GEN F: Peaking Lights
Aaron Coyes and Indra Dunis, who are quick to note that their initials spell out A.C.I.D., have just wrapped their third Peaking Lights record, Lucifer, and moved from Wisconsin to Los Angeles in a station wagon loaded down with hippie shirts and handmade instruments. The pair have been working tirelessly to push their Promethean psych-dub project forward, but today is set aside for birthday party planning. Their son, Mikko, is just about to turn one. Though the married bandmates have been supporting themselves with art for ages, creativity has taken on much larger meaning in their lives lately. “It’s great being able to live on creating with someone you lo-” Coyes starts, but diverts mid-sentence, “Man, I mean, we made a baby together. It’s sorta the ultimate creation!” Deep in parent mode, Peaking Lights are seeing life brand new through infant eyes.
Coyes comes from hot rod people and spent many summers outside of Palm Springs with his grandparents and uncles, knocking around the desert hangar, where they’d shock old dusty choppers and dragsters back to life and polish them up for display between cruises. Now 35 and balding with tattooed hands, the Peaking Lights instrument mason lovingly builds modular synth units from esoteric thrift store electronics. “When my uncles see what I’ve been working on,” Coyes says, “they get so stoked like, Man, that’s some weird shit you’re doing!”
When Coyes met Dunis, a Wisconsin native camped up in San Francisco, he was riding out hardcore punk roots in a goth band, and was still pretty into powerviolence. Dunis was the natural babe drummer for Kill Rock Stars’ living room noise champs, Numbers, and she was an obsessive Polaroid photographer. They were introduced, both were down with magick and Can, some jam-outs happened and love came quick. From that day forward, music was a business of intimate discovery. “We’re in tune,” Dunis says, “It’s a lot more personal now. We focus on each other.”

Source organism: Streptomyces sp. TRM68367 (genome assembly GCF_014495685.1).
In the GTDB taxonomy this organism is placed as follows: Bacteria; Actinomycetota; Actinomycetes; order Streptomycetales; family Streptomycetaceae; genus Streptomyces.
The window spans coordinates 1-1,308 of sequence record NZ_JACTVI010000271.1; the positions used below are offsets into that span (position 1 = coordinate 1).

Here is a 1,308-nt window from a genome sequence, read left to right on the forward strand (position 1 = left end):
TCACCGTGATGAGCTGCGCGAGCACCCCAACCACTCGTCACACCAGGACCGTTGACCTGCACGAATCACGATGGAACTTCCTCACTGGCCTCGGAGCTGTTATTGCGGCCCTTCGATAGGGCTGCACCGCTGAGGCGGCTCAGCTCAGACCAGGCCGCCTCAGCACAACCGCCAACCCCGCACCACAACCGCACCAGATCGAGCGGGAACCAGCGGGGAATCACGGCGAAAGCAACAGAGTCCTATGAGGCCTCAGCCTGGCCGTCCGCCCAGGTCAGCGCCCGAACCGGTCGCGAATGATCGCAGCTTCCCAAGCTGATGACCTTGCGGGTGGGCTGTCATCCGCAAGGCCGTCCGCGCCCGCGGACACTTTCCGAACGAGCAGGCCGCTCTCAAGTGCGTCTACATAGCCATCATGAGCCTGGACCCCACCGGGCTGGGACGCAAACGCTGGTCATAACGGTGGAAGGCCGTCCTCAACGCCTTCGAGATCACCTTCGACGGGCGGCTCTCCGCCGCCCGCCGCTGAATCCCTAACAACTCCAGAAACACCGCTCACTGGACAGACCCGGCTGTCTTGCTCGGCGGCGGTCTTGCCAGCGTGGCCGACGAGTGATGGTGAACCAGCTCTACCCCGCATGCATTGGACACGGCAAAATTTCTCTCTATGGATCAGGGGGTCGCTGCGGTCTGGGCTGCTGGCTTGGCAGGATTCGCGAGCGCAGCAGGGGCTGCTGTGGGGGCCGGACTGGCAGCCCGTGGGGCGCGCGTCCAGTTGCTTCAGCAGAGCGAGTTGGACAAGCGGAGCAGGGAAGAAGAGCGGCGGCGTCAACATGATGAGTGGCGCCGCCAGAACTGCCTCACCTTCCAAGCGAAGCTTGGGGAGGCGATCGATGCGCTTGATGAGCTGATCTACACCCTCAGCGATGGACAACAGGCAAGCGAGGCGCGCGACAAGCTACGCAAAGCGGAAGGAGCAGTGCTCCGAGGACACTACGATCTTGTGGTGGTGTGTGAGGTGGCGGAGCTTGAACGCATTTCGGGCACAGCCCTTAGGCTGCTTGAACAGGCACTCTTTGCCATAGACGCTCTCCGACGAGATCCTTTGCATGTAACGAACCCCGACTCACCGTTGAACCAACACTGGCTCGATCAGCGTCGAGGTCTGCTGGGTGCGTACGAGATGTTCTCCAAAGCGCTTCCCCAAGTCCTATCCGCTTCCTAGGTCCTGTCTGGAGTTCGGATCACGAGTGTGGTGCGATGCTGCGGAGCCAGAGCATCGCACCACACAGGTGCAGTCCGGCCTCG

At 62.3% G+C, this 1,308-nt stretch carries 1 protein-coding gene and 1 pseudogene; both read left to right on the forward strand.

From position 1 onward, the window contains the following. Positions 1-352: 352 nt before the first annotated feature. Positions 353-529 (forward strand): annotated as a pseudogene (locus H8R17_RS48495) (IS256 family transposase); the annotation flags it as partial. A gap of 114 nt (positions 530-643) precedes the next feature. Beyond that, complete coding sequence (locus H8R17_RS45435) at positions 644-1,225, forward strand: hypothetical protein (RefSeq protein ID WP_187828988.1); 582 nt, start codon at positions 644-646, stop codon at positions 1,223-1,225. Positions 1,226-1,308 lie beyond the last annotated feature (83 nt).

Lucifer, which is Latin for light-bearer, is a wash of stony Casio soul flourishes and vibey Parisian coos, set adrift on dank, bass-reverb bliss. Not only does it connect Jamaica, California and Cannes in a long overdue erotic handshake, it also marries the spaced-out chaos of Coyes’ surf punk past (and his Frankenstein synths) with Dunis’ tidier, more melodic instincts. It is only natural, given this intercourse, that their son leads Lucifer’s incandescent charge with a cameo on the album.
“It’s basically about exploring the world as a newborn would,” Dunis explains, tentatively decoding Lucifer’s plot, and specifically delving into “LO HI,” a track that features Mikko laughing. “It’s hard to understand what that means until you actually see a child do it. It’s contagious.” She tells the same story plainer and truer on album stand-out “Beautiful Son,” when she sings, Open your eyes/ Belly laugh/ Fill my heart. Despite its earnestness, Lucifer is not a baby album. Being a baby doesn’t feel like sunbathing on Klonopin. Lucifer is a being born album. Hand-crafted, from the mix right down to the instruments, it’s an expression of the orgasmic satisfaction of pure creation. And coming from two mystic weirdos, back in California because they missed the ocean, enraptured and exhausted by the early morning light of their little boy’s life, a more honest sound is hard to imagine.